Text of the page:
Recently there was some discussion on the board concerning the decompression valves. Below a drawing and a small piece op text from the BOS:
When I look at the drawing and the picture of the Scott cylinderblock I do not see how this valves would work. As the valves only seem to end in the actual exhaustport (see yelow circle) they would in my opinion just act as a way for the exhaustgasses to escape when opened. The compression would not be altered in any way. Or am I horribly wrong???
The text says that the valves open an additional port above the exhaust port. But what does this mean? Or should my cylinder actually have an extra port in the wall? If so, I would understand the working of the valves.
Yes you are horribly wrong!
The half compression valve covers a 5/16″ diameter hole that is centered in the cylinder wall 3/4″ above the top of the exhaust port. When the valve is opened, it allows the compressed mixture to vent via a similar sized hole in the top of the exhaust port (circled in your picture) thus lowering the compression.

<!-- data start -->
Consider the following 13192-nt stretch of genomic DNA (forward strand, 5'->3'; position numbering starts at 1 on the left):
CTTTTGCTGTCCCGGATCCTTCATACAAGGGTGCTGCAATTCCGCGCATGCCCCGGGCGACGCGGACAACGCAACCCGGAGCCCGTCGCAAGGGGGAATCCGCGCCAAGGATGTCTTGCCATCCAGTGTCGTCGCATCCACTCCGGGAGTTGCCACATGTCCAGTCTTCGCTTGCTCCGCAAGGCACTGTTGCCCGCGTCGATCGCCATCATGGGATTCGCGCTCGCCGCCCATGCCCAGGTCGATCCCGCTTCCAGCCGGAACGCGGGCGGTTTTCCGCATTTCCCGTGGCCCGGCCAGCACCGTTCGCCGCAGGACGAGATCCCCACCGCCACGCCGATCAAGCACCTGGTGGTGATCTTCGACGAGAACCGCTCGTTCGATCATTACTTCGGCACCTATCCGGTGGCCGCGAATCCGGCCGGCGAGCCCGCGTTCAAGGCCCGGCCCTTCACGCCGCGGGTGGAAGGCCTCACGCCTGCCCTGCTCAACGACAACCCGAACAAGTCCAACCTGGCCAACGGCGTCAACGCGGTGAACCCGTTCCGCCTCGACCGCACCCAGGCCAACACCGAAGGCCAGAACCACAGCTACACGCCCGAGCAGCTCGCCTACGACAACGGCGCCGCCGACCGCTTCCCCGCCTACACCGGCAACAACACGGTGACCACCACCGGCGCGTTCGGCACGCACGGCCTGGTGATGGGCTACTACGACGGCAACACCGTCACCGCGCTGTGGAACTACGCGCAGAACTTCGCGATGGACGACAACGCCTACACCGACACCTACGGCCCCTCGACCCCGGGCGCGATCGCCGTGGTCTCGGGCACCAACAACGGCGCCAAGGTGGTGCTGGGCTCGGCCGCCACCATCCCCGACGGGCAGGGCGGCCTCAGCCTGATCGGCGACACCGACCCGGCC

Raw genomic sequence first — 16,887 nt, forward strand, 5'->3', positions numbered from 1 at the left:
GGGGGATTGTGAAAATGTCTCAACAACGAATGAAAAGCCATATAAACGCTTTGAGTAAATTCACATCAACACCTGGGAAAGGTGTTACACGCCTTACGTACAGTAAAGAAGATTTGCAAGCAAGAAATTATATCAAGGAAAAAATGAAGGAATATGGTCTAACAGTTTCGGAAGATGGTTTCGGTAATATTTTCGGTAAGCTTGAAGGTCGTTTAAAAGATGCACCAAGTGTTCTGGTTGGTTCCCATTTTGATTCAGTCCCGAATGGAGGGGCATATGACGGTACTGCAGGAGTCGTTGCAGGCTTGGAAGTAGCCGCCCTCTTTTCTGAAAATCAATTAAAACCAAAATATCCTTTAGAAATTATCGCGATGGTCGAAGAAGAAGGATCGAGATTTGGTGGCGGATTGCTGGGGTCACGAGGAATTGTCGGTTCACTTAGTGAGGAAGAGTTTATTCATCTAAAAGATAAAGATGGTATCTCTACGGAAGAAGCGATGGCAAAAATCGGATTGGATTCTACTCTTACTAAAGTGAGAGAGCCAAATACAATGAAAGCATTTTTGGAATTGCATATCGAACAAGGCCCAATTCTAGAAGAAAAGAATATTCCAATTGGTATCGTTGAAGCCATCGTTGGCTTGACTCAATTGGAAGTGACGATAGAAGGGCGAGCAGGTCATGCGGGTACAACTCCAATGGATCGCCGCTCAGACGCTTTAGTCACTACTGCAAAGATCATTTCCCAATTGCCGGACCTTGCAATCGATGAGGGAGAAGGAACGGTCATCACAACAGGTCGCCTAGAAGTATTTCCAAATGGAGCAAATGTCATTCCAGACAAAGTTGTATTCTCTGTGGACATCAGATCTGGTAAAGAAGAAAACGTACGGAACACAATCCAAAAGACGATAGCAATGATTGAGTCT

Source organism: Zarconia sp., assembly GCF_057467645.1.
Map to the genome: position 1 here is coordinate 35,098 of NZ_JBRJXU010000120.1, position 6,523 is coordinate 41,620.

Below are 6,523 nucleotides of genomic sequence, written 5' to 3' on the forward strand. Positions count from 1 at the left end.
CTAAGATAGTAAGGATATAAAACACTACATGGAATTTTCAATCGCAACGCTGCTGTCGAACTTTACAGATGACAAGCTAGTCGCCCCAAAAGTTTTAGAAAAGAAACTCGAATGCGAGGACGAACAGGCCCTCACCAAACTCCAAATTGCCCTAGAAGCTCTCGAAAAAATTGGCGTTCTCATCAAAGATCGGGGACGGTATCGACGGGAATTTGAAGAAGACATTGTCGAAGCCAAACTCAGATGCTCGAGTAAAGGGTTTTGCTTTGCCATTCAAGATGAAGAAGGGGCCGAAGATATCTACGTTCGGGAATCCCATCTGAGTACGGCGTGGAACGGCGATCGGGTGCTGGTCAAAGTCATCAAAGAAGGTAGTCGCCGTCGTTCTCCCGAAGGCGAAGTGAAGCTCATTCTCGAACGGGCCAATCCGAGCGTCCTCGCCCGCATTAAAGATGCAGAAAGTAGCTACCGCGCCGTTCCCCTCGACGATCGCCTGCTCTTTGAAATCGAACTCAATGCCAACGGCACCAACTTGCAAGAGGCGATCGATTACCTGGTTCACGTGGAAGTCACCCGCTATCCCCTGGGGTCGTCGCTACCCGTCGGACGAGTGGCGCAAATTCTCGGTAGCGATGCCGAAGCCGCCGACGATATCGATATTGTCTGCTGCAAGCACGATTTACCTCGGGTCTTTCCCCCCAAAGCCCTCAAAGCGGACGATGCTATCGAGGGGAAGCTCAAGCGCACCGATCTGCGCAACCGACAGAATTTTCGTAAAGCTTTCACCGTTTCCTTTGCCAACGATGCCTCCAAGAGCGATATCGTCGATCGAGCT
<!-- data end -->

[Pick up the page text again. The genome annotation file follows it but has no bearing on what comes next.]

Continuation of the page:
Hope that helps.
I checked both my blocks this evening and none has any holes in the cylinder wall! I appears both are resleeved… Maybe by discovering this I am one step closer to the cause of my engine blowup of last year…
A thought has crossed my mind and actually stopped briefly! You may have slightly later blind head barrels (Flying Squirrel) that, although they used the same castings as the earlier ones, did not use the half compression feature and therefore the barrels were not drilled above the exhausts. I think that the h/c valve position holes were blanked off by suitable sized purpose made bolts.